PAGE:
The Stony Brook University School of Journalism received a $25,000 pledge from Stony Brook Senior Vice President of Administration Barbara Chernow and her husband William Farber to establish The Carol Chernow Memorial Scholarship.
Barbara Chernow gave the money in her mother Carol Chernow’s name. Carol Chernow was a strong supporter of education and the development of young writers.
Carol Chernow was a New York City educator and author who believed that individuals with better language skills could open doors and promote equal opportunities.
“My mother believed that effective communication skills – whether through the spoken word or on paper – were the first, best tools for anyone wishing to be successful in today’s world,” Senior Vice President Chernow said.
Chernow felt that race, ethnic background, economic status, birth language and prior educational experiences shouldn’t be a learning barrier either.
In fact, she found that these differences were resources that educators could use to change the way language skills were being taught and how educators were reaching and engaging students.
“She [Carol Chernow] said that people judge you on how well you speak and how well you write,” Senior Vice President Chernow said. “This was the basis of her approach to teaching, and you could call it her affirmative action plan for her students.”
However, it was through literature, writing and teaching communication to a diverse group of children and adults, that Carol Chernow found her passion in life. Chernow’s family is continuing on her lifelong goal of enhancing writers’ skills, by providing a scholarship for novice journalists.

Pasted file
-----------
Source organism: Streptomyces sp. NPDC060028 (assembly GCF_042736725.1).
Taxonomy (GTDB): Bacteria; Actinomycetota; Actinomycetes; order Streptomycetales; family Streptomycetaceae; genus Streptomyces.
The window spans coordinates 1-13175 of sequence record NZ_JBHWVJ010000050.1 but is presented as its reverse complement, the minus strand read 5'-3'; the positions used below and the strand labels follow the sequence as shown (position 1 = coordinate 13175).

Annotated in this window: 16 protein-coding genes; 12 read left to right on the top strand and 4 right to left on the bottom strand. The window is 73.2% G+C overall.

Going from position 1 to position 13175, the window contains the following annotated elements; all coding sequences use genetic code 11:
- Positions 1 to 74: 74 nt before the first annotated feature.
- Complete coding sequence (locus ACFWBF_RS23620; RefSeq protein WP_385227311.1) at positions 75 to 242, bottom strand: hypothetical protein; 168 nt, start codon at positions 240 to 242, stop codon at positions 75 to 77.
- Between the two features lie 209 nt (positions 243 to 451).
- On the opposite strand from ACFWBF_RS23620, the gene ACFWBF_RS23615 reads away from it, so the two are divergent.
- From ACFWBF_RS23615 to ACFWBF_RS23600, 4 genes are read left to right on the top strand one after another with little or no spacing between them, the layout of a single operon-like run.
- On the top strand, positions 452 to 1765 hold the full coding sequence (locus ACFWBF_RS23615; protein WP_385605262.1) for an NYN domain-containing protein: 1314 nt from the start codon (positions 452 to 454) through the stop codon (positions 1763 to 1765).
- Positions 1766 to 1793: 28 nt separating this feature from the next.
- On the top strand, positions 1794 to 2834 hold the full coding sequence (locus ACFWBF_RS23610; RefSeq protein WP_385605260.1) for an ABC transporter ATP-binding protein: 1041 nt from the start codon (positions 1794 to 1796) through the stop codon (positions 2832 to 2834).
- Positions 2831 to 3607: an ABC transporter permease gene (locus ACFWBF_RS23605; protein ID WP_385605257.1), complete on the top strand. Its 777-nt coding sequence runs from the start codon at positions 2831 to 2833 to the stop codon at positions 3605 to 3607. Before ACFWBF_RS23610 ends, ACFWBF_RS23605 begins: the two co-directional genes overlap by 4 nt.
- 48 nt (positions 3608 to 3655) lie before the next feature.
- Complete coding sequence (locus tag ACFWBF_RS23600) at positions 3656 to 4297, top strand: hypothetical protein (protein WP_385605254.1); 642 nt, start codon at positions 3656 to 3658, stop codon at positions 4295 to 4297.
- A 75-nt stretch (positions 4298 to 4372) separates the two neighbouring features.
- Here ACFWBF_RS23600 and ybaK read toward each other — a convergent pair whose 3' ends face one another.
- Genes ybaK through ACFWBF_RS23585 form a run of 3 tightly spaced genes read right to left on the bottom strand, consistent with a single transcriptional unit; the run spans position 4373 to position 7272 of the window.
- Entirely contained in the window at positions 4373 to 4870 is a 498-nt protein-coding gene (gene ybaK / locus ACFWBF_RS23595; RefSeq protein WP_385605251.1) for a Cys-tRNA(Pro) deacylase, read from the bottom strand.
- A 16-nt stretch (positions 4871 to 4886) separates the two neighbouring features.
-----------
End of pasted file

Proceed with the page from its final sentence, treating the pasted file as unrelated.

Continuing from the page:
“What some people forget,” Dean Schneider said, “is that even in the age of YouTube, good writing is the key to good journalism, no matter how that journalism is delivered. The Chernow scholarship will be invaluable in helping us to nurture that idea.”
One recipient a year will be chosen by a selected committee, appointed by School of Journalism Dean Howard Schneider, to receive the Chernow scholarhship.
In order to qualify, one must be a full-time student in the School of Journalism. The recipient must also demonstrate a desire to pursue a career in journalism with a proven talent and interest in writing and language.
“I think scholarships like these encourage students to accomplish things that actually make them stand out against the crowd,” Nicky Ramdeholl, a freshman journalism major, said. “As a journalism major, I know that everyone is very motivated and determined to be the best of the best. It’s going to take that extra step to qualify for such a scholarship.”
The School of Journalism offers five other scholarships already, but only two of which any full-time journalism student, male or female, can apply.
“I only know of five scholarships that are offered by the school,” Ramdeholl said. “But I do believe that those are enough because journalism itself is extremely competitive. It’s going to take a lot of credentials and effort to earn a scholarship.”
No information has been released yet about when students can apply for scholarships, but by March 11 there should be more information to come, according to Maureen Robinson, staff assistant at the School of Journalism.